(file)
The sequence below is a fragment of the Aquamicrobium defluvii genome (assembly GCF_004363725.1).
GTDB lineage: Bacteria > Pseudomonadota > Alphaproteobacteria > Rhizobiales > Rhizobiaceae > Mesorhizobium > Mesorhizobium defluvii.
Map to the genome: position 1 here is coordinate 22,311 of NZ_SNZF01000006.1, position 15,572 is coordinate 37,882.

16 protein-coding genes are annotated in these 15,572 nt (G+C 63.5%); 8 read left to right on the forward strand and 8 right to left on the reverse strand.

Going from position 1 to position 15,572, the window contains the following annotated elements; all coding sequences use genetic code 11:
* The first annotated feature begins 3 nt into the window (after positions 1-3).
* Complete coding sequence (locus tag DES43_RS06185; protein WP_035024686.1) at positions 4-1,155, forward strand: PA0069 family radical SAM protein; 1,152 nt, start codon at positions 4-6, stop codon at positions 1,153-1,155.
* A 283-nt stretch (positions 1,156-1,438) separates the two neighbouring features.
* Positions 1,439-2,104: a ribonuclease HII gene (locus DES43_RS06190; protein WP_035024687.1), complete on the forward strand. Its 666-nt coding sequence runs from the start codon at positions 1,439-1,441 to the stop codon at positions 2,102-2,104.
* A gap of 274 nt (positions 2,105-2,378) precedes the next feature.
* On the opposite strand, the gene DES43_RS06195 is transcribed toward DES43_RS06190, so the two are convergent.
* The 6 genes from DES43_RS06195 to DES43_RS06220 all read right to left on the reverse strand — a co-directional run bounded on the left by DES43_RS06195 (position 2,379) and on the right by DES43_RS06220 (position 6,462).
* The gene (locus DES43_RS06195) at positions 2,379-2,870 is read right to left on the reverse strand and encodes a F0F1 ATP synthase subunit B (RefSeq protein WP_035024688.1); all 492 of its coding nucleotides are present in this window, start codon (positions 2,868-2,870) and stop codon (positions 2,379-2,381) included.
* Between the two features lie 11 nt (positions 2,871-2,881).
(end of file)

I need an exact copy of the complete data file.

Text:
The sequence below is a fragment of the Aquamicrobium defluvii genome (assembly GCF_004363725.1).
GTDB lineage: Bacteria > Pseudomonadota > Alphaproteobacteria > Rhizobiales > Rhizobiaceae > Mesorhizobium > Mesorhizobium defluvii.
Map to the genome: position 1 here is coordinate 22,311 of NZ_SNZF01000006.1, position 15,572 is coordinate 37,882.

16 protein-coding genes are annotated in these 15,572 nt (G+C 63.5%); 8 read left to right on the forward strand and 8 right to left on the reverse strand.

Going from position 1 to position 15,572, the window contains the following annotated elements; all coding sequences use genetic code 11:
* The first annotated feature begins 3 nt into the window (after positions 1-3).
* Complete coding sequence (locus tag DES43_RS06185; protein WP_035024686.1) at positions 4-1,155, forward strand: PA0069 family radical SAM protein; 1,152 nt, start codon at positions 4-6, stop codon at positions 1,153-1,155.
* A 283-nt stretch (positions 1,156-1,438) separates the two neighbouring features.
* Positions 1,439-2,104: a ribonuclease HII gene (locus DES43_RS06190; protein WP_035024687.1), complete on the forward strand. Its 666-nt coding sequence runs from the start codon at positions 1,439-1,441 to the stop codon at positions 2,102-2,104.
* A gap of 274 nt (positions 2,105-2,378) precedes the next feature.
* On the opposite strand, the gene DES43_RS06195 is transcribed toward DES43_RS06190, so the two are convergent.
* The 6 genes from DES43_RS06195 to DES43_RS06220 all read right to left on the reverse strand — a co-directional run bounded on the left by DES43_RS06195 (position 2,379) and on the right by DES43_RS06220 (position 6,462).
* The gene (locus DES43_RS06195) at positions 2,379-2,870 is read right to left on the reverse strand and encodes a F0F1 ATP synthase subunit B (RefSeq protein WP_035024688.1); all 492 of its coding nucleotides are present in this window, start codon (positions 2,868-2,870) and stop codon (positions 2,379-2,381) included.
* Between the two features lie 11 nt (positions 2,871-2,881).